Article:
The nuclear menace is once again on the rise. A complete ban on nuclear testing is an essential step in preventing the qualitative and quantitative improvement of nuclear weapons and in achieving nuclear disarmament.

António Guterres

End of Nuclear Tests Day Logo

Events

 

On Wednesday, 26 August 2020, at 10:00 am H.E. Tijjani Muhammad-Bande, President of the United Nations General Assembly, will convene High-level plenary meeting of the General Assembly to commemorate and promote the “International day against Nuclear Tests.” In view of the COVID-19, this year, the meeting will be held virtually. It will include opening remarks by the Secretary-General. In line with the decision of the General Assembly on the format of such meetings, Member States are encouraged to deliver regional statements during the commemorative meeting. The meeting is open.

 

 

Resources

 

Treaties and other instruments

International Atomic Energy Agency (IAEA) documents

Useful links

UN Bodies

Photo and Video

Orizuru, an origami paper crane

As the Secretary-General recognized in his disarmament agenda “Securing our Common Future” launched on 24 May 2018, the norm against testing is an example of a measure that serves both disarmament and non-proliferation objectives. By constraining the development of advanced new types of nuclear weapons, the CTBT puts a brake on the arms race. It also serves as a powerful normative barrier against potential States that might seek to develop, manufacture and subsequently acquire nuclear weapons in violation of their non-proliferation commitments.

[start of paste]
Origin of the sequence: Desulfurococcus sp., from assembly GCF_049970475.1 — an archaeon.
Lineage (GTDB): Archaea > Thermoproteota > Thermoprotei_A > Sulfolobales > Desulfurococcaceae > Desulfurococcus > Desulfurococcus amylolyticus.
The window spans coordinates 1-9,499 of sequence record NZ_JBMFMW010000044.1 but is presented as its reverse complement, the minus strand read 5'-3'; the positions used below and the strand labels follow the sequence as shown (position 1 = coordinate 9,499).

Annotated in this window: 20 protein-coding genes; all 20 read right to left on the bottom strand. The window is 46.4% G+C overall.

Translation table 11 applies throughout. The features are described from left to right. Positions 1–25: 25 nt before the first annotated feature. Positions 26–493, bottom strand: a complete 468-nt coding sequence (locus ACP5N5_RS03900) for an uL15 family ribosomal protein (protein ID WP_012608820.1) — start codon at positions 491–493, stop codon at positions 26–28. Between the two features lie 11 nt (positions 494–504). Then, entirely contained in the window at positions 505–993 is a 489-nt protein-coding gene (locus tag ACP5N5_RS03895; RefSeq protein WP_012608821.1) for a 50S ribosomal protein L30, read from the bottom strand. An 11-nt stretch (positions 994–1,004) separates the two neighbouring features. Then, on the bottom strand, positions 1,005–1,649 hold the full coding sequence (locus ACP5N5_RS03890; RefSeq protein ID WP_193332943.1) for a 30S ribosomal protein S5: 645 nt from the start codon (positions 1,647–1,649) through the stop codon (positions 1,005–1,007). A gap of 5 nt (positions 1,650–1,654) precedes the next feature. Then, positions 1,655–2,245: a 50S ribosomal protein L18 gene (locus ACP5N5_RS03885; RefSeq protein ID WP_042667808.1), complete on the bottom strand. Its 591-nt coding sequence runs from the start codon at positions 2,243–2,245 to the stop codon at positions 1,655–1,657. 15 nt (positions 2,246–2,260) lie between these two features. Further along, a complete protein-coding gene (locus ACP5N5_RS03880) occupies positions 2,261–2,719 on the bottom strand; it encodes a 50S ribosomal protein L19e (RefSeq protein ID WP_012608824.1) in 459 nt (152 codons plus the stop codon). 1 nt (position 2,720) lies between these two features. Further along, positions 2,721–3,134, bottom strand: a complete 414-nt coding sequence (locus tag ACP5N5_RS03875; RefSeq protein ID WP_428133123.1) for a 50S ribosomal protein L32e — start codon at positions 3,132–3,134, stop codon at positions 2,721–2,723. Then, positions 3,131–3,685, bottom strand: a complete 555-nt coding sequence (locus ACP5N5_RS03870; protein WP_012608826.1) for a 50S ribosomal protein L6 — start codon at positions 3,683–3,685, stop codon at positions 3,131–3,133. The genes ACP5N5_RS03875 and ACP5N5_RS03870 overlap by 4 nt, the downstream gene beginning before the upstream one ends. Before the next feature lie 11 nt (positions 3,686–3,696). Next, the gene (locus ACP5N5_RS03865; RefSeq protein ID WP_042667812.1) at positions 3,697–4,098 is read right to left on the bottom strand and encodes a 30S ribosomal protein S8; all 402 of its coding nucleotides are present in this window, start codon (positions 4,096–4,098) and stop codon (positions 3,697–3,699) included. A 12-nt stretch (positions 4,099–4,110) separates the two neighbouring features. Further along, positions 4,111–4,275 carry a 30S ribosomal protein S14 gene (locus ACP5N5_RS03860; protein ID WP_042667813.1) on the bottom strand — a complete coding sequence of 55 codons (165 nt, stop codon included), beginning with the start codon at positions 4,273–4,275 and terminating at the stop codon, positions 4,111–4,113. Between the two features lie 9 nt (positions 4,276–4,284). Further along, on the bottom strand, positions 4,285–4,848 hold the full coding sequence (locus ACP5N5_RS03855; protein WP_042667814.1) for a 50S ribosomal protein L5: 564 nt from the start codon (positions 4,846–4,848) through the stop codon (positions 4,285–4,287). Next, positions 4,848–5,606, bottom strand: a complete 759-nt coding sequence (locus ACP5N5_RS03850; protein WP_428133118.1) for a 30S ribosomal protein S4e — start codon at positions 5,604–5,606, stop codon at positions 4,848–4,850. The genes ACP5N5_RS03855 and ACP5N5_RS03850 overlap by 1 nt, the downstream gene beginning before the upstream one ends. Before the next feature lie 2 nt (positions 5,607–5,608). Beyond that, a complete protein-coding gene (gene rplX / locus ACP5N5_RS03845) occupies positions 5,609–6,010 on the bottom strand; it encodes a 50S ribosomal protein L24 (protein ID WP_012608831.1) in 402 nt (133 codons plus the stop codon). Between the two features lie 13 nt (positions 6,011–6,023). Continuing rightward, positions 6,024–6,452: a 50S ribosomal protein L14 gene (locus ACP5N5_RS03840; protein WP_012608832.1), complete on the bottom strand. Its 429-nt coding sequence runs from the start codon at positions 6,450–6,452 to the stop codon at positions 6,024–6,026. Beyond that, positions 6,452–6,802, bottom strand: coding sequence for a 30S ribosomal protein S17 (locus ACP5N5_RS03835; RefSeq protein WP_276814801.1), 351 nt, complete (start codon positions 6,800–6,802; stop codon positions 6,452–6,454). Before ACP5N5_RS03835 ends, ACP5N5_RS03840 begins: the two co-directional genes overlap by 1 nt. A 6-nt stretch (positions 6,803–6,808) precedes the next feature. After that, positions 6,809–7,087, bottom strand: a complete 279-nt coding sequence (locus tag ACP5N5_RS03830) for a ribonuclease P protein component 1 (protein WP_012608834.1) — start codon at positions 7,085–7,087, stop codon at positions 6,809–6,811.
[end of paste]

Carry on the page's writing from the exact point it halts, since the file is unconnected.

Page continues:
Radioactive material

The UN and the nuclear age were born almost simultaneously. The horror of the Second World War, culminating in the nuclear blasts at Hiroshima and Nagasaki, brought home the need to address the nuclear issue. By its first resolution, the General Assembly established the UN Atomic Energy Commission to deal with the problems raised by the discovery of atomic energy. And a landmark address by United States President Dwight D. Eisenhower in 1953, “Atoms for Peace”, led to the establishment in 1957 of the International Atomic Energy Agency (IAEA).

 

International days are occasions to educate the public on issues of concern, to mobilize political will and resources to address global problems, and to celebrate and reinforce achievements of humanity. The existence of international days predates the establishment of the United Nations, but the UN has embraced them as a powerful advocacy tool. We also mark other UN observances.